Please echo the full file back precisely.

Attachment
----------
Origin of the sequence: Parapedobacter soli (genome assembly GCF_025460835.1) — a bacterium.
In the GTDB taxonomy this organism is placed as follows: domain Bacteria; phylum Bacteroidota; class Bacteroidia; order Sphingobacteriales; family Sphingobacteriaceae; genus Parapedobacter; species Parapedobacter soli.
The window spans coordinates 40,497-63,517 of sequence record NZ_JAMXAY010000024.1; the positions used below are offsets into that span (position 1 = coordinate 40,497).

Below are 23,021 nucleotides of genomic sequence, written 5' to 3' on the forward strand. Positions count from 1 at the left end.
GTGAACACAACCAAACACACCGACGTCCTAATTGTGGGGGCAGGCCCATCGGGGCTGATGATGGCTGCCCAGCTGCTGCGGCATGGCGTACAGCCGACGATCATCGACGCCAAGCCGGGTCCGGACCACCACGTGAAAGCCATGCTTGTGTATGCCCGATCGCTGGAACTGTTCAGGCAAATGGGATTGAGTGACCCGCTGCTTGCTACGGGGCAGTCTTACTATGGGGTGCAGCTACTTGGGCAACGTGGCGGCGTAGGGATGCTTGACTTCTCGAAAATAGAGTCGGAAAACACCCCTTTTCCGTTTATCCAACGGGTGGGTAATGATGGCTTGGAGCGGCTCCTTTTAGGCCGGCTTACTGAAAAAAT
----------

Origin of the sequence: Parapedobacter soli (genome assembly GCF_025460835.1) — a bacterium.
In the GTDB taxonomy this organism is placed as follows: domain Bacteria; phylum Bacteroidota; class Bacteroidia; order Sphingobacteriales; family Sphingobacteriaceae; genus Parapedobacter; species Parapedobacter soli.
The window spans coordinates 40,497-63,517 of sequence record NZ_JAMXAY010000024.1; the positions used below are offsets into that span (position 1 = coordinate 40,497).

Below are 23,021 nucleotides of genomic sequence, written 5' to 3' on the forward strand. Positions count from 1 at the left end.
GTGAACACAACCAAACACACCGACGTCCTAATTGTGGGGGCAGGCCCATCGGGGCTGATGATGGCTGCCCAGCTGCTGCGGCATGGCGTACAGCCGACGATCATCGACGCCAAGCCGGGTCCGGACCACCACGTGAAAGCCATGCTTGTGTATGCCCGATCGCTGGAACTGTTCAGGCAAATGGGATTGAGTGACCCGCTGCTTGCTACGGGGCAGTCTTACTATGGGGTGCAGCTACTTGGGCAACGTGGCGGCGTAGGGATGCTTGACTTCTCGAAAATAGAGTCGGAAAACACCCCTTTTCCGTTTATCCAACGGGTGGGTAATGATGGCTTGGAGCGGCTCCTTTTAGGCCGGCTTACTGAAAAAAT